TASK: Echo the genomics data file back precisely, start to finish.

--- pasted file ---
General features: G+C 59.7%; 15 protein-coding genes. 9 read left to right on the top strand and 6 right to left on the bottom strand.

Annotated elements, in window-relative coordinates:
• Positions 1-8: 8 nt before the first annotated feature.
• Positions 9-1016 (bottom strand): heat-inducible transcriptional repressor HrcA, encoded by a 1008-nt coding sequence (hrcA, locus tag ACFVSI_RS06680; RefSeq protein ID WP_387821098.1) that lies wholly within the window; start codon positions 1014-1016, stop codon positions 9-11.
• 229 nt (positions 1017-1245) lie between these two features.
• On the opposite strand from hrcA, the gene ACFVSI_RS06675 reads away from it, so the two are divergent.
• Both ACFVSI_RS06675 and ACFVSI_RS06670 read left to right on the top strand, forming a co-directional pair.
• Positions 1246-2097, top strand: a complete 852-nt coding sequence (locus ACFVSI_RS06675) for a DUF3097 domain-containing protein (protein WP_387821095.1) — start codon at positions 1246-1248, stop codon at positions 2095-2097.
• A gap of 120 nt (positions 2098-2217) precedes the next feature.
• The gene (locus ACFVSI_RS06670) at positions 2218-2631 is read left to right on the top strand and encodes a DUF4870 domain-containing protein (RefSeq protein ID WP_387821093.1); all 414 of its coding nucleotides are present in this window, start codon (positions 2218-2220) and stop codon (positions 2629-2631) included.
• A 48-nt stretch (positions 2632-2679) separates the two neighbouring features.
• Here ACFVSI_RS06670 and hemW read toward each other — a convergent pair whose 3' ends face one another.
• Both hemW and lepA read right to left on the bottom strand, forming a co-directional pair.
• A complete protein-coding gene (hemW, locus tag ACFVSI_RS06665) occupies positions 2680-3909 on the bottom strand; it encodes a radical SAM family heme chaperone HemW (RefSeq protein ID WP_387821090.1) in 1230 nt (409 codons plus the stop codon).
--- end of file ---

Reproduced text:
General features: G+C 59.7%; 15 protein-coding genes. 9 read left to right on the top strand and 6 right to left on the bottom strand.

Annotated elements, in window-relative coordinates:
• Positions 1-8: 8 nt before the first annotated feature.
• Positions 9-1016 (bottom strand): heat-inducible transcriptional repressor HrcA, encoded by a 1008-nt coding sequence (hrcA, locus tag ACFVSI_RS06680; RefSeq protein ID WP_387821098.1) that lies wholly within the window; start codon positions 1014-1016, stop codon positions 9-11.
• 229 nt (positions 1017-1245) lie between these two features.
• On the opposite strand from hrcA, the gene ACFVSI_RS06675 reads away from it, so the two are divergent.
• Both ACFVSI_RS06675 and ACFVSI_RS06670 read left to right on the top strand, forming a co-directional pair.
• Positions 1246-2097, top strand: a complete 852-nt coding sequence (locus ACFVSI_RS06675) for a DUF3097 domain-containing protein (protein WP_387821095.1) — start codon at positions 1246-1248, stop codon at positions 2095-2097.
• A gap of 120 nt (positions 2098-2217) precedes the next feature.
• The gene (locus ACFVSI_RS06670) at positions 2218-2631 is read left to right on the top strand and encodes a DUF4870 domain-containing protein (RefSeq protein ID WP_387821093.1); all 414 of its coding nucleotides are present in this window, start codon (positions 2218-2220) and stop codon (positions 2629-2631) included.
• A 48-nt stretch (positions 2632-2679) separates the two neighbouring features.
• Here ACFVSI_RS06670 and hemW read toward each other — a convergent pair whose 3' ends face one another.
• Both hemW and lepA read right to left on the bottom strand, forming a co-directional pair.
• A complete protein-coding gene (hemW, locus tag ACFVSI_RS06665) occupies positions 2680-3909 on the bottom strand; it encodes a radical SAM family heme chaperone HemW (RefSeq protein ID WP_387821090.1) in 1230 nt (409 codons plus the stop codon).